Swimming Found To Reduce Risk Of Premature Death By 28%

  10 SwimSwam Contributors | May 18th, 2017 | Lifestyle, News, Press Releases

Editor’s note: several people have asked about the confounding socioeconomic factors that could influence these results. Here is a corollary paper that addresses that issue: (link)

Written by Dr. Zeljko Pedisic, Senior Research Fellow and Leader, Active Living & Public Health Group, Institute of Sport, Exercise and Active Living (ISEAL), Victoria University, Melbourne, Australia.

Swimming is among the most popular sports globally. A 2017 survey conducted by the National Sporting Goods Association has shown that around 50 million Americans participate in swimming. According to their findings, swimming is the third most popular leisure-time physical activity and the most popular sporting activity nationwide. Such high participation rates make this sport very interesting from the public health perspective.

We are a group of epidemiologists from Australia, Austria and the UK interested in population health benefits of physical activity. We realised that, although much is known about health benefits of physical activity and sports in general, very little evidence is available on the association between participation in specific sports and health outcomes. We, therefore, conducted a study on a sample of more than 80,000 British middle-aged and older adults to see how participation in swimming, cycling, running, racquet sports, football, and aerobics is associated with the risk of premature death.

We asked the participants about their participation in these sports and followed them up for on average nine years to see who was more likely to die – those who had participated in these sports at the baseline or those who had not. We found that participation in swimming was associated with 28% lower risk of premature death from any cause. The positive effects of swimming were even greater for cardiovascular-disease mortality; among those who participated in swimming the risk of death caused by a cardiovascular disease was lower by 41%. Interestingly, these positive effects were similarly high regardless of the reported intensity level of swimming. This is an encouraging finding for all recreational swimmers, who do not find motivation to or cannot for some reason swim at a higher pace.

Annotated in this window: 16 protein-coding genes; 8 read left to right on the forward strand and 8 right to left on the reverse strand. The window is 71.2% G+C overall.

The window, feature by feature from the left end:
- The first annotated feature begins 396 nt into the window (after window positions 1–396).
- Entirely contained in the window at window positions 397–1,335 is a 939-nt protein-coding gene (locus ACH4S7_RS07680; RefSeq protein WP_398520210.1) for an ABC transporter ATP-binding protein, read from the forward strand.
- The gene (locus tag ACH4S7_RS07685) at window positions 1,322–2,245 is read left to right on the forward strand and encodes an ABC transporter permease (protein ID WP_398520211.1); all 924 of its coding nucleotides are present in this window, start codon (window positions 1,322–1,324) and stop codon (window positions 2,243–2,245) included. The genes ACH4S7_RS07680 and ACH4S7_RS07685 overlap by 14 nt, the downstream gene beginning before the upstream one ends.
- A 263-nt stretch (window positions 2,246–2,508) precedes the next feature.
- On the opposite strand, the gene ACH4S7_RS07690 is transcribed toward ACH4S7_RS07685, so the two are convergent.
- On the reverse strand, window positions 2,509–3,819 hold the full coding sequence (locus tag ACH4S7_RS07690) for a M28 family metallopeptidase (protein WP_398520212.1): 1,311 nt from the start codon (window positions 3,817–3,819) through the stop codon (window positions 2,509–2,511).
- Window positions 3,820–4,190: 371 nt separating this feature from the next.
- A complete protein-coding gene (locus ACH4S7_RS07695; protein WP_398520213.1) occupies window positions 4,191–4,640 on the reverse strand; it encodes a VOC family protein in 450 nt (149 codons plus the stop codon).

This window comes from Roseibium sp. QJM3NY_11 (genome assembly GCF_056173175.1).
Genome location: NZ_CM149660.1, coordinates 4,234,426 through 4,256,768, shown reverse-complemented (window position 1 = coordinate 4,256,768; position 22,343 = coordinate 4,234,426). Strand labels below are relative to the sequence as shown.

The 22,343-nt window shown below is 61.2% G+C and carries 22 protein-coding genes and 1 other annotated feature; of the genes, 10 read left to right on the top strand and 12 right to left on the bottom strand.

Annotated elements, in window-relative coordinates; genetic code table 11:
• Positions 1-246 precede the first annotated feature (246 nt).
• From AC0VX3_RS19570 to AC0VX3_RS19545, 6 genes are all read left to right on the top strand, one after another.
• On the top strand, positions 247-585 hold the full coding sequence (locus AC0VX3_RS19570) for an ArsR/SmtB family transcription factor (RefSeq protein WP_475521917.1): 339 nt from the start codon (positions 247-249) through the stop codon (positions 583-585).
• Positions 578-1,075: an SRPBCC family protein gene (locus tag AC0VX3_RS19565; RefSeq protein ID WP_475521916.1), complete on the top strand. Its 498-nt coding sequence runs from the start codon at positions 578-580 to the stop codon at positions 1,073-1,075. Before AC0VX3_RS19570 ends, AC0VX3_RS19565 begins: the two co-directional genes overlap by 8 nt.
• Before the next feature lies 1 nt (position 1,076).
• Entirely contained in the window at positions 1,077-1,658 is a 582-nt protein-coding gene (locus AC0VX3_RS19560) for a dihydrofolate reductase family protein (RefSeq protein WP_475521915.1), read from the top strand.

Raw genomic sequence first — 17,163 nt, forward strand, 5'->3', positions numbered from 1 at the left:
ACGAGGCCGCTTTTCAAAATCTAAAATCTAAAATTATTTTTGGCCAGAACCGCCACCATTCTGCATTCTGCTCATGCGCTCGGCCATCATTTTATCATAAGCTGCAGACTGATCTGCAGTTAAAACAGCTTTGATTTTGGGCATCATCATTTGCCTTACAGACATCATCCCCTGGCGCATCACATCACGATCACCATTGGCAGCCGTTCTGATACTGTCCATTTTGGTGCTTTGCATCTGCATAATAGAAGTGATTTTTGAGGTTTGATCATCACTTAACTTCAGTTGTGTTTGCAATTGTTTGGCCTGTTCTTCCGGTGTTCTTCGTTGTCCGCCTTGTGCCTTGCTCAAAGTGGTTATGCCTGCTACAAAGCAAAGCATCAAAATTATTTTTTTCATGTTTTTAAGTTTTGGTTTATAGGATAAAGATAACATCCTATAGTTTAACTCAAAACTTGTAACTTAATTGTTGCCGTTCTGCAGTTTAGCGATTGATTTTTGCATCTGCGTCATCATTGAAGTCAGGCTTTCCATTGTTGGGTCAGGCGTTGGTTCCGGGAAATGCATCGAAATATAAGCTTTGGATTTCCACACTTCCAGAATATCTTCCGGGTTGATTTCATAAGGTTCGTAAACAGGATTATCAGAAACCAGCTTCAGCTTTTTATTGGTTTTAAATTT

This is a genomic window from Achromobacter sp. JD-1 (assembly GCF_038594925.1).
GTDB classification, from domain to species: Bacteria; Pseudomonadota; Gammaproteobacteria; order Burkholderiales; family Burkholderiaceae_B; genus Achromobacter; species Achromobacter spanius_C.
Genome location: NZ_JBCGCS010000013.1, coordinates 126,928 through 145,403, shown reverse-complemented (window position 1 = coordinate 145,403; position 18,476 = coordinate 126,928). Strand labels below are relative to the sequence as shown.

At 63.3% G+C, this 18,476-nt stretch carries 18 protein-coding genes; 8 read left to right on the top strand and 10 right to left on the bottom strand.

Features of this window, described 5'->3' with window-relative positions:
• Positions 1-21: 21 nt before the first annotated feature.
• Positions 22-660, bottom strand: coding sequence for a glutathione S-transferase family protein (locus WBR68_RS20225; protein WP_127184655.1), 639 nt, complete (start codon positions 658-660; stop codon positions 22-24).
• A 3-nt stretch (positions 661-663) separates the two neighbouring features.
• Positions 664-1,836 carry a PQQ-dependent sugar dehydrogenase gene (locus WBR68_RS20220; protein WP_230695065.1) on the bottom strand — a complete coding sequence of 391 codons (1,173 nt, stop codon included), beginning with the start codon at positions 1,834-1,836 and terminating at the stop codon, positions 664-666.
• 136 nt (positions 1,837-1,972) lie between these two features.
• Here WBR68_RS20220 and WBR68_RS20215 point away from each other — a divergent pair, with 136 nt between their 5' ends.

We hope our findings will help further promote swimming among those who want to train it professionally and also among those who are more interested in recreational aspects of this sport. One of the take-home messages of our study is that swimming is not only a fun and enjoyable activity, but it may also help you live a healthier and longer life.

More information about the study can be found in the full text of our article published in the British Journal of Sports Medicine (http://bjsm.bmj.com/content/51/10/812).”

 

Leave a Reply

10 Comments on "Swimming Found To Reduce Risk Of Premature Death By 28%"

Sort by:   newest | oldest | most voted
MrsTarquinBiscuitbarrel

Guess Roger Ailes didn’t dog-paddle…

CROOKED HILLARY

Megyn did him in 🙂

2011 life epectancy for US males is 76 so Roger passed that test. If anything it disproves the old A type personality / overweight / leading to premature death.

Oh & the casting couch ihas always had willing sitters .

Kirk Nelson

Not really. Men who make it to adulthood should expect to live significantly longer than the average life expectancy.

Looking at all the nations above the US on the global table , some have had wars on their soil & major social & political upheavels .The US has poor infant mortality rates & high numbers of urban homicides esp of under 30 males.

Still it is what it is & you are ranked at 36 .

Perfect example of a headline, and somewhat the article, being misleading.

Being in the family of someone who is a swimmer is probably almost as much a benefit. Swimming typically is more a sport for more privileged groups, which have better health outcomes.

Swimming is obviously good for your health, but there are many other confounding factors (better access to healthy food, doctors, and fitness activities, safer neighborhoods, etc).

Kirk Nelson

This is a great point. You’d really need to correct for socioeconomic differences for this to be meaningful.

Kirk and Swimmer MD – your wish is granted: http://bjsm.bmj.com/content/early/2017/02/08/bjsports-2016-097411

Kirk Nelson

Thanks Braden!

Lower risk of premature death? Not for parents, it is not. Stress over how to pay $10K annually for 3 swimmers cannot possible add to my life expectancy.

wpDiscuz